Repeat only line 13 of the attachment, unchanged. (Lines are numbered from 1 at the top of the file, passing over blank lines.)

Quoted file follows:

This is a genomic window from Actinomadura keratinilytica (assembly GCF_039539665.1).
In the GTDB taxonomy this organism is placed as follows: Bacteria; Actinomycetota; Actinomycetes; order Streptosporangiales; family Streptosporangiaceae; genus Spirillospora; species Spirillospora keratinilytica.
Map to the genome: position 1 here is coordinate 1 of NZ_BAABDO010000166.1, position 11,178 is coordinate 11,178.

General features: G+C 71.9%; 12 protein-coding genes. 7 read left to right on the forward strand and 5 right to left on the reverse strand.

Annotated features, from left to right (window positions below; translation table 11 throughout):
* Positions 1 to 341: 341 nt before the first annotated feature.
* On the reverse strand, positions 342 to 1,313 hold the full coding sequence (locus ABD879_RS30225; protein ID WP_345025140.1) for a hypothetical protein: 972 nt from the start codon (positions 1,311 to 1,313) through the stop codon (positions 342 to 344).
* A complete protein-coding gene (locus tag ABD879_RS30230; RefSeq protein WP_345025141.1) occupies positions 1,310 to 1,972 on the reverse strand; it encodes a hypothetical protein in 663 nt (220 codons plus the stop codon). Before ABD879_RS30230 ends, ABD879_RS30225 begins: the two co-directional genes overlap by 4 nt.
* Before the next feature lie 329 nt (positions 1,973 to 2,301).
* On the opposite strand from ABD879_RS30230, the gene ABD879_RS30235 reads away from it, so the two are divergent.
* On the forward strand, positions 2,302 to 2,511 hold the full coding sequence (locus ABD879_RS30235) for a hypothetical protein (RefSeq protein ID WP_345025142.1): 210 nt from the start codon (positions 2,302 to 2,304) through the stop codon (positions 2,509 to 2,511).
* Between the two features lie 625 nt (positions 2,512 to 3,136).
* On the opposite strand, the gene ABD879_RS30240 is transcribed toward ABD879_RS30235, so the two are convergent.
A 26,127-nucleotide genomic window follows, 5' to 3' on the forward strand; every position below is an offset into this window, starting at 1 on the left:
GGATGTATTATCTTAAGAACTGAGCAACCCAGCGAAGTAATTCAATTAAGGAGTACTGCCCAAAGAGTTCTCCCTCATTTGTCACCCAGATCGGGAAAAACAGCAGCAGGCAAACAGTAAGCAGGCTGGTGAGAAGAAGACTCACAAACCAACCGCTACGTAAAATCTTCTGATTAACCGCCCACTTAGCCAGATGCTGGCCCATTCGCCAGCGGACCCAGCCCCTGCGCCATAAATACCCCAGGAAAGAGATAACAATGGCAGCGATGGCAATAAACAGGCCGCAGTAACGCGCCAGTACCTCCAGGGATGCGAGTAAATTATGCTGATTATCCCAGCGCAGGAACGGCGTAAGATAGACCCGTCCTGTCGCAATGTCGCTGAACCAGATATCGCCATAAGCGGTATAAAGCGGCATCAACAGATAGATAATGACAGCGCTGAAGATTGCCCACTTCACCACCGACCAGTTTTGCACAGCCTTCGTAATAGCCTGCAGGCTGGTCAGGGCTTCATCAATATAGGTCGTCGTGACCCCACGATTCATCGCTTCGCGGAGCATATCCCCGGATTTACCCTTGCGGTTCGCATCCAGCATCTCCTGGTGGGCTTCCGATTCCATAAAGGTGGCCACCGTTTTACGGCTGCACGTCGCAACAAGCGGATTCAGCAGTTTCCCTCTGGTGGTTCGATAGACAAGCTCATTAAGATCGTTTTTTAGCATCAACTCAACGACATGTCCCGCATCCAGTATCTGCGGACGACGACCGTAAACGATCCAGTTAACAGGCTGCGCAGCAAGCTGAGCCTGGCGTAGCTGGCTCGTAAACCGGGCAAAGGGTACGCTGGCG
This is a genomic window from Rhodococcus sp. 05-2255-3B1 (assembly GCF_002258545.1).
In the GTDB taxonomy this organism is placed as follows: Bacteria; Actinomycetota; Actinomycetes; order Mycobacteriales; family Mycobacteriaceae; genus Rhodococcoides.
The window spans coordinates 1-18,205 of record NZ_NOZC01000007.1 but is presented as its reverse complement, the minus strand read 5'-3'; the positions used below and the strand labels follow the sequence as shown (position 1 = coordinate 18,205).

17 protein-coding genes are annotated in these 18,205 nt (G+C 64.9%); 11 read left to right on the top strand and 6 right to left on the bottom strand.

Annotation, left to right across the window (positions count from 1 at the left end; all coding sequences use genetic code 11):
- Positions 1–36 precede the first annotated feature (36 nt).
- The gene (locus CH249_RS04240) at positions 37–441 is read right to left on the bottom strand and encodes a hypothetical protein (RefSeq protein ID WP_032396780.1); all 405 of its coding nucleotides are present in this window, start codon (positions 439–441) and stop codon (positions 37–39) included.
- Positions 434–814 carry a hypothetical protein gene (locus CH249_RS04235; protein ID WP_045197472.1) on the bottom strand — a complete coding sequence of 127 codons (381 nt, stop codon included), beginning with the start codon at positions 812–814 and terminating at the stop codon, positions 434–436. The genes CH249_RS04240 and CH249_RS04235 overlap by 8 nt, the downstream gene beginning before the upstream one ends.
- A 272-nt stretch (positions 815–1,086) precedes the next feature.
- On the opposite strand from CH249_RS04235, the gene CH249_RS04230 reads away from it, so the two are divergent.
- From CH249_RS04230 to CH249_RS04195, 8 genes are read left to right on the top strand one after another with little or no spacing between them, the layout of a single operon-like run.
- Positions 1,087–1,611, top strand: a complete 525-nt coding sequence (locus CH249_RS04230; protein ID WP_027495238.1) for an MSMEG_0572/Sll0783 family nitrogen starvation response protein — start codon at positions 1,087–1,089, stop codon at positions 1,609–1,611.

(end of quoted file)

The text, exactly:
* On the opposite strand, the gene ABD879_RS30240 is transcribed toward ABD879_RS30235, so the two are convergent.